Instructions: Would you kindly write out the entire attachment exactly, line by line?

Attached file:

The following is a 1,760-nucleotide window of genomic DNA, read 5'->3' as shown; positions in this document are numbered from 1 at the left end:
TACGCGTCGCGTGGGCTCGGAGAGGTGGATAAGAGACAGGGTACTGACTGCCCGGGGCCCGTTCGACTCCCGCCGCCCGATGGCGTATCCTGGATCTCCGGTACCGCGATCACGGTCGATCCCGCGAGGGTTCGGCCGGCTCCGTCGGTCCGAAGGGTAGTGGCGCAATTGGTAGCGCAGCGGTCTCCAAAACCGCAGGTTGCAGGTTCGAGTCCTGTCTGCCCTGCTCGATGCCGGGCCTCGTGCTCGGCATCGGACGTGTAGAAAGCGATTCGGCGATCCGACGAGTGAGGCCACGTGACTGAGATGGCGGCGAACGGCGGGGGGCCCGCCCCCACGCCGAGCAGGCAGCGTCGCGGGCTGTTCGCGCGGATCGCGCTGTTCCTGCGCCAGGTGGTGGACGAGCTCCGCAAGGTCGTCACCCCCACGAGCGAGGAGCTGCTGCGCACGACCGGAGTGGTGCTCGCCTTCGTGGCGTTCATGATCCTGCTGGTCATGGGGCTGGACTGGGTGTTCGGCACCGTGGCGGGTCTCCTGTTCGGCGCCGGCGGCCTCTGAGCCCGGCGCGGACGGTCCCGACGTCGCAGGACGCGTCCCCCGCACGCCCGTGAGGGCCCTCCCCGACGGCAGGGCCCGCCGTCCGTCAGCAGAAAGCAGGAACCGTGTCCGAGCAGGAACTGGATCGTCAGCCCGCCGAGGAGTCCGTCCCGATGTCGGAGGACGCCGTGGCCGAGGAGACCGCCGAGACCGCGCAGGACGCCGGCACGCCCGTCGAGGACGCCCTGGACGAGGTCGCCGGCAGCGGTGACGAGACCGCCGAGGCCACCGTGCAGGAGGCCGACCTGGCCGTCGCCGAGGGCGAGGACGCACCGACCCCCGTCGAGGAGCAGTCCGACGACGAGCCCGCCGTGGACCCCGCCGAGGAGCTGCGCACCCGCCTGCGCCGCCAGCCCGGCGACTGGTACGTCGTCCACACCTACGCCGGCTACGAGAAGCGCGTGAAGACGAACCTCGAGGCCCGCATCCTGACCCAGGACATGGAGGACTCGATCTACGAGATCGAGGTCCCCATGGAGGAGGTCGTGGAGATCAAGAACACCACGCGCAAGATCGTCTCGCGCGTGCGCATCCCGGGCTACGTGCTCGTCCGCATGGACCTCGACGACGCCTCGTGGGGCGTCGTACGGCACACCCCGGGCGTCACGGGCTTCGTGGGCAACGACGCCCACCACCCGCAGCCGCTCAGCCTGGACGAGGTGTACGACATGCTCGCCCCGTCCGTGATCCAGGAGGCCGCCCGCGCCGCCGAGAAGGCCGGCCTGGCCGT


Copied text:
The following is a 1,760-nucleotide window of genomic DNA, read 5'->3' as shown; positions in this document are numbered from 1 at the left end:
TACGCGTCGCGTGGGCTCGGAGAGGTGGATAAGAGACAGGGTACTGACTGCCCGGGGCCCGTTCGACTCCCGCCGCCCGATGGCGTATCCTGGATCTCCGGTACCGCGATCACGGTCGATCCCGCGAGGGTTCGGCCGGCTCCGTCGGTCCGAAGGGTAGTGGCGCAATTGGTAGCGCAGCGGTCTCCAAAACCGCAGGTTGCAGGTTCGAGTCCTGTCTGCCCTGCTCGATGCCGGGCCTCGTGCTCGGCATCGGACGTGTAGAAAGCGATTCGGCGATCCGACGAGTGAGGCCACGTGACTGAGATGGCGGCGAACGGCGGGGGGCCCGCCCCCACGCCGAGCAGGCAGCGTCGCGGGCTGTTCGCGCGGATCGCGCTGTTCCTGCGCCAGGTGGTGGACGAGCTCCGCAAGGTCGTCACCCCCACGAGCGAGGAGCTGCTGCGCACGACCGGAGTGGTGCTCGCCTTCGTGGCGTTCATGATCCTGCTGGTCATGGGGCTGGACTGGGTGTTCGGCACCGTGGCGGGTCTCCTGTTCGGCGCCGGCGGCCTCTGAGCCCGGCGCGGACGGTCCCGACGTCGCAGGACGCGTCCCCCGCACGCCCGTGAGGGCCCTCCCCGACGGCAGGGCCCGCCGTCCGTCAGCAGAAAGCAGGAACCGTGTCCGAGCAGGAACTGGATCGTCAGCCCGCCGAGGAGTCCGTCCCGATGTCGGAGGACGCCGTGGCCGAGGAGACCGCCGAGACCGCGCAGGACGCCGGCACGCCCGTCGAGGACGCCCTGGACGAGGTCGCCGGCAGCGGTGACGAGACCGCCGAGGCCACCGTGCAGGAGGCCGACCTGGCCGTCGCCGAGGGCGAGGACGCACCGACCCCCGTCGAGGAGCAGTCCGACGACGAGCCCGCCGTGGACCCCGCCGAGGAGCTGCGCACCCGCCTGCGCCGCCAGCCCGGCGACTGGTACGTCGTCCACACCTACGCCGGCTACGAGAAGCGCGTGAAGACGAACCTCGAGGCCCGCATCCTGACCCAGGACATGGAGGACTCGATCTACGAGATCGAGGTCCCCATGGAGGAGGTCGTGGAGATCAAGAACACCACGCGCAAGATCGTCTCGCGCGTGCGCATCCCGGGCTACGTGCTCGTCCGCATGGACCTCGACGACGCCTCGTGGGGCGTCGTACGGCACACCCCGGGCGTCACGGGCTTCGTGGGCAACGACGCCCACCACCCGCAGCCGCTCAGCCTGGACGAGGTGTACGACATGCTCGCCCCGTCCGTGATCCAGGAGGCCGCCCGCGCCGCCGAGAAGGCCGGCCTGGCCGT